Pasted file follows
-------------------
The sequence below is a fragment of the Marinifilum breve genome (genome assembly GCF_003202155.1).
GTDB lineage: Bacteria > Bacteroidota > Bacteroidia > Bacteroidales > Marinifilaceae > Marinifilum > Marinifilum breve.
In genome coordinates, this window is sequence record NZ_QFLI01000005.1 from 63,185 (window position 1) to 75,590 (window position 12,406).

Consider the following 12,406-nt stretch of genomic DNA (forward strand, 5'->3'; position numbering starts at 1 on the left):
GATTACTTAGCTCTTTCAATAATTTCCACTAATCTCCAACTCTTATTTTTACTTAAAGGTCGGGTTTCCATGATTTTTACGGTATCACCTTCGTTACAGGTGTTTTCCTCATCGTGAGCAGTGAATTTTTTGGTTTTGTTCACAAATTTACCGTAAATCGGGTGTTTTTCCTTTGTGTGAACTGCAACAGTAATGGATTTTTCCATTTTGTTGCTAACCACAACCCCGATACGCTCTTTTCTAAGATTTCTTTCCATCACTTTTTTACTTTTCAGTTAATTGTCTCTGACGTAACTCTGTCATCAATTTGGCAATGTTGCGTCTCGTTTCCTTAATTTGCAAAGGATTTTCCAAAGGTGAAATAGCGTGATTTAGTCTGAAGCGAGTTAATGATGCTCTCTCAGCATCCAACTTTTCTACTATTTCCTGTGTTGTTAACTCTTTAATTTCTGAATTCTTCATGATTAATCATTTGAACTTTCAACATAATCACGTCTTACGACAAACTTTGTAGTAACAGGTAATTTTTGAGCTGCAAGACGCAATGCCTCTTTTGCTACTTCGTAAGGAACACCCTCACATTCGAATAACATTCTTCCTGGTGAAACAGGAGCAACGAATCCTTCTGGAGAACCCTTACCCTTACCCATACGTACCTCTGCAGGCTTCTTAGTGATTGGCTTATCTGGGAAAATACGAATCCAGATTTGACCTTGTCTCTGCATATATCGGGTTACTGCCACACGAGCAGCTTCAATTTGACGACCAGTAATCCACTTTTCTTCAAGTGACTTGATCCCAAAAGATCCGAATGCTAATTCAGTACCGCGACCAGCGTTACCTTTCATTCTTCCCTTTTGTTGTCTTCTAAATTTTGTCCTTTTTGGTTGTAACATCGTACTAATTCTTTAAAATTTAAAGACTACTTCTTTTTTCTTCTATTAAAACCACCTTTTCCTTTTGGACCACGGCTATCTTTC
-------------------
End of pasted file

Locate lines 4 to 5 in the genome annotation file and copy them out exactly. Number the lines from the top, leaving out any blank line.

Consider the following 12,406-nt stretch of genomic DNA (forward strand, 5'->3'; position numbering starts at 1 on the left):
GATTACTTAGCTCTTTCAATAATTTCCACTAATCTCCAACTCTTATTTTTACTTAAAGGTCGGGTTTCCATGATTTTTACGGTATCACCTTCGTTACAGGTGTTTTCCTCATCGTGAGCAGTGAATTTTTTGGTTTTGTTCACAAATTTACCGTAAATCGGGTGTTTTTCCTTTGTGTGAACTGCAACAGTAATGGATTTTTCCATTTTGTTGCTAACCACAACCCCGATACGCTCTTTTCTAAGATTTCTTTCCATCACTTTTTTACTTTTCAGTTAATTGTCTCTGACGTAACTCTGTCATCAATTTGGCAATGTTGCGTCTCGTTTCCTTAATTTGCAAAGGATTTTCCAAAGGTGAAATAGCGTGATTTAGTCTGAAGCGAGTTAATGATGCTCTCTCAGCATCCAACTTTTCTACTATTTCCTGTGTTGTTAACTCTTTAATTTCTGAATTCTTCATGATTAATCATTTGAACTTTCAACATAATCACGTCTTACGACAAACTTTGTAGTAACAGGTAATTTTTGAGCTGCAAGACGCAATGCCTCTTTTGCTACTTCGTAAGGAACACCCTCACATTCGAATAACATTCTTCCTGGTGAAACAGGAGCAACGAATCCTTCTGGAGAACCCTTACCCTTACCCATACGTACCTCTGCAGGCTTCTTAGTGATTGGCTTATCTGGGAAAATACGAATCCAGATTTGACCTTGTCTCTGCATATATCGGGTTACTGCCACACGAGCAGCTTCAATTTGACGACCAGTAATCCACTTTTCTTCAAGTGACTTGATCCCAAAAGATCCGAATGCTAATTCAGTACCGCGACCAGCGTTACCTTTCATTCTTCCCTTTTGTTGTCTTCTAAATTTTGTCCTTTTTGGTTGTAACATCGTACTAATTCTTTAAAATTTAAAGACTACTTCTTTTTTCTTCTATTAAAACCACCTTTTCCTTTTGGACCACGGCTATCTTTC